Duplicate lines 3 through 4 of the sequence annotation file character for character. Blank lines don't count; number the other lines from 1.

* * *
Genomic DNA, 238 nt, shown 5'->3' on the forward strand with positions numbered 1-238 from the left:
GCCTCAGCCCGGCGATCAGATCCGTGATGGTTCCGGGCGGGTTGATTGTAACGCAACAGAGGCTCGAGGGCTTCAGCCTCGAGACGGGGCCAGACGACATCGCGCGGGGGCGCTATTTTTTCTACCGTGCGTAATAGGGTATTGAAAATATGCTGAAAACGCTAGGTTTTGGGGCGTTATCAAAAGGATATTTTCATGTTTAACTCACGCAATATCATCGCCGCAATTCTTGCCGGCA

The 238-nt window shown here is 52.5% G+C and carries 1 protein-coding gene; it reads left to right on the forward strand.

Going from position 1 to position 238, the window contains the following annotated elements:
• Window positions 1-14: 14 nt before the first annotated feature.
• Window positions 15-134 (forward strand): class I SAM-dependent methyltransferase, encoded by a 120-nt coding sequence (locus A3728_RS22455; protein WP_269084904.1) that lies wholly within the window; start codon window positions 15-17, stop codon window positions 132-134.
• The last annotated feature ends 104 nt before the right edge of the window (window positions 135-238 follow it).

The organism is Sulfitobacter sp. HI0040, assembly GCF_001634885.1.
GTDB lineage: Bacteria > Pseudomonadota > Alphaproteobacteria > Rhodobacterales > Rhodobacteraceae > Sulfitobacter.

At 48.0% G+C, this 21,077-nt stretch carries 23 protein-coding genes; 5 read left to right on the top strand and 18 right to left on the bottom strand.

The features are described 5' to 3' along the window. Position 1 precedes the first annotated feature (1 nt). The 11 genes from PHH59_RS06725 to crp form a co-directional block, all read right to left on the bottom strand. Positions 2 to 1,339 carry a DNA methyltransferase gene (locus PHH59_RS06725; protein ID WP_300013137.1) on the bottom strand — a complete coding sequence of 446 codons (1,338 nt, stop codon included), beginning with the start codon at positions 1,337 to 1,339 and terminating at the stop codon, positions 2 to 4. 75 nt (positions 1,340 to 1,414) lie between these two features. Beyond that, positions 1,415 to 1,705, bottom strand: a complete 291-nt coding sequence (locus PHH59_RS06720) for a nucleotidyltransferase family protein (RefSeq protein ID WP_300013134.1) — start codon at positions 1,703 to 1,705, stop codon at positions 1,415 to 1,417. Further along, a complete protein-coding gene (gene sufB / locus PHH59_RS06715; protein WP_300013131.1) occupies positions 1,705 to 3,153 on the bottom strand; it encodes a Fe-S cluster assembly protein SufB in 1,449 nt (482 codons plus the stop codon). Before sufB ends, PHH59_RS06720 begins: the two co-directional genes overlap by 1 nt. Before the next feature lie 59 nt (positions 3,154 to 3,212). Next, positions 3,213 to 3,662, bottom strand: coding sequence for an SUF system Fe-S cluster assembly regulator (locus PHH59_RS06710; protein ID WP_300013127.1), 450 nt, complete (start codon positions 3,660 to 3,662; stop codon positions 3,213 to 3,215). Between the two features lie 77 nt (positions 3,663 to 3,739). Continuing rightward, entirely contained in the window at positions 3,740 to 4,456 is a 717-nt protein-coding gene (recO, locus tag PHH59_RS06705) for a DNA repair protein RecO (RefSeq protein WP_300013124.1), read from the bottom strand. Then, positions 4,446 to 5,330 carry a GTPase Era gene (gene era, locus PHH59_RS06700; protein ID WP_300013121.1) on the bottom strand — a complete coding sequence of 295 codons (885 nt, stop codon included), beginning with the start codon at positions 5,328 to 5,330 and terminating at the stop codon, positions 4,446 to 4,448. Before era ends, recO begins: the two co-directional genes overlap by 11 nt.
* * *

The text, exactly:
The 238-nt window shown here is 52.5% G+C and carries 1 protein-coding gene; it reads left to right on the forward strand.

Going from position 1 to position 238, the window contains the following annotated elements: